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RAF and its CEO face contempt of court suit

Discovery Health plans to launch contempt of court proceedings against both the Road Accident Fund and CEO Collins Letsoalo “within the next few days” because it has failed to comply with a Constitutional Court ruling to resume paying medical scheme claims.

Letsoalo has already been found in contempt of court for another, earlier matter, relating to a damages payout for an accident victim that dates back to 2018.

In the latest case, the apex court’s decision on 19 October marked the end of the RAF’s attempts to appeal against a High Court ruling to resume payments to medical schemes.

Discovery Health had won an urgent application to have the RAF’s directive declared unlawful and set aside, effectively compelling the organisation to resume paying medical scheme claims, but the RAF sought to appeal this, taking its challenge to the Constitutional Court, which in October declined to hear the matter.

“Regrettably, despite the courts declaring the RAF’s directive to halt payments of medical scheme members’ valid claims from the RAF unlawful, it has not resumed payments of these …to members,” said Discovery Health CEO Ryan Noach.

“This is in direct breach of the High Court ruling, which was enforced by the Supreme Court of Appeal and the Constitutional Court.”

The Constitutional Court handed down its decision more than two weeks ago, reports Business Day.

“Discovery has no alternative but to resort to seeking an order declaring the RAF and its CEO in contempt of court. The application will be served on the RAF and its CEO within the next few days,” Noach added.

Discovery Health, which has 19 clients, including Discovery Health Medical Scheme and 18 smaller restricted schemes, has previously said its clients are collectively owed about R140m by the RAF.

Deeper trouble

Its decision to challenge the RAF’s defiance follows a separate matter in which the Gauteng High Court (Pretoria) found Letsoalo to be in contempt due to the RAF’s failure to comply with a 2018 court order to provide accident victim Nelson Mazibuko with an undertaking to cover future medical expenses.

Judge Elizabeth Kubushi – on 12 October – found Letsoalo in contempt of the order that had been issued on 29 January 2018. She ordered Letsoalo be committed to imprisonment for three months, suspended for a year, on condition he complies with the order within 15 days from the date of service of her order.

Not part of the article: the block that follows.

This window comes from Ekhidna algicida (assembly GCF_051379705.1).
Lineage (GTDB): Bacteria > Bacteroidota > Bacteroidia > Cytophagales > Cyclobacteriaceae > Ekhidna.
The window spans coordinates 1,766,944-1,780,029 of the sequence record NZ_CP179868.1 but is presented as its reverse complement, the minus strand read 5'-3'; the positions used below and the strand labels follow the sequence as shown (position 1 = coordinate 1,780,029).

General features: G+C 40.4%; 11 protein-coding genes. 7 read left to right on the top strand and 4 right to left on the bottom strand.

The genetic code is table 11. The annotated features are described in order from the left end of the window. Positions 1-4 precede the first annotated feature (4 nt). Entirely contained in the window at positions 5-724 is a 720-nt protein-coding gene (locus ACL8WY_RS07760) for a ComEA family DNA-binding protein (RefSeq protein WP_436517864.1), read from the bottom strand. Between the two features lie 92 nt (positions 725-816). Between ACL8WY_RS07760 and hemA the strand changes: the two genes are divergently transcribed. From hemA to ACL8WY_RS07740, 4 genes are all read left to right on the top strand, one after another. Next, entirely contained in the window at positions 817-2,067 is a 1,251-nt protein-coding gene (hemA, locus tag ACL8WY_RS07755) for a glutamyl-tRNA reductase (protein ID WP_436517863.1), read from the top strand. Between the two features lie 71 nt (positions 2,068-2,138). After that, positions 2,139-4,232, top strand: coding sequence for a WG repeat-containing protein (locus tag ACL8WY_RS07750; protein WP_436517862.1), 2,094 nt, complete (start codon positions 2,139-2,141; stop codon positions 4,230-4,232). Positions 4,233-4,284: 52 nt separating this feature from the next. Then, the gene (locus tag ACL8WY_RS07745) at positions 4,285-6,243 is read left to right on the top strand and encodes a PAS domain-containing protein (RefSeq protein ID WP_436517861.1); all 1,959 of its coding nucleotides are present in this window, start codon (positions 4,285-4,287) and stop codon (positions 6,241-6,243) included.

Letsoalo was also ordered to pay the costs of the contempt of court application brought against him.

Alicia Steenkamp, from Van Dyk Steenkamp Attorneys, said Mazibuko, from Mpumalanga, had instituted action against the RAF for damages in an accident on 7 May 2011.

The 2018 order declaring the RAF liable for 80% of his proven or agreed damages was physically served on the RAF and Letsoalo by Mazibuko’s then-attorneys.

The RAF was invited numerous times to provide Mazibuko with the undertaking in the court order, she added, via a formal letter, and then an email, but it failed or neglected to supply the undertaking.


On 15 October 2020, Judge Neukircher issued an order in the Gauteng High Court (Pretoria) ordering the RAF to pay R176 143.68 for Mazibuko’s loss of earnings into the trust account of his attorneys but postponed indefinitely the issue of general damages he had suffered.

Neukircher also ordered the RAF to pay Mazibuko’s court costs.

Steenkamp added that, as a last resort, Mazibuko emailed Letsoalo directly on 14 June 2023 requesting him to provide him with the undertaking within five days.

“No reply or communication from the respondents (the RAF and/or Letsoalo) has been forthcoming since the email dated 14 June 2023,” she said.

‘No knowledge’

However, Letsoalo told Moneyweb on Friday he knew nohing about “this contempt of court matter” and the attorneys must “prove where they actually served me any papers”.

“If there is anything the RAF would do, it would apply for rescission of this order.

“We are not aware of it, and there is no way the RAF can knowingly ignore a court order,” he said.

Letsoalo added that the case happened in 2018, that the RAF deals with “thousands and thousands of matters”, and the expectation is that “Collins Letsoalo must know about something happening in Mpumalanga”.

“It is sitting in head office. I have no knowledge (of it) unless it is brought to my attention. I am not contemptuous. I can never in my life go against a court order knowingly.

“That would be quite stupid of me … because I understand what that means.

“It’s not true that this (court order) was served on me. I was not even represented in court. It happened before my time,” he said.

Letsoalo also denied receiving a personal email about the contempt of court order.

“In South Africa, you can’t serve papers via email. It’s not allowed unless I agree to receive them by email,” he said.

While more than 15 days have since elapsed, by Monday this week, the sheriff of the court had been unable to serve him personally with the ruling, and thus no warrant has been issued for his arrest, said Steenkamp.


BusinessLIVE article – Discovery goes after defiant RAF for contempt of court (Open access)


Moneyweb article – RAF CEO could be jailed for contempt of court (Open access)


See more from MedicalBrief archives:


Discovery setback in tussle with RAF


Discovery appeals dismissal of application for RAF to resume payments


Court blow for Discovery Health in RAF feud


RAF heads for Appeal Court over medical aid payout ban ruling







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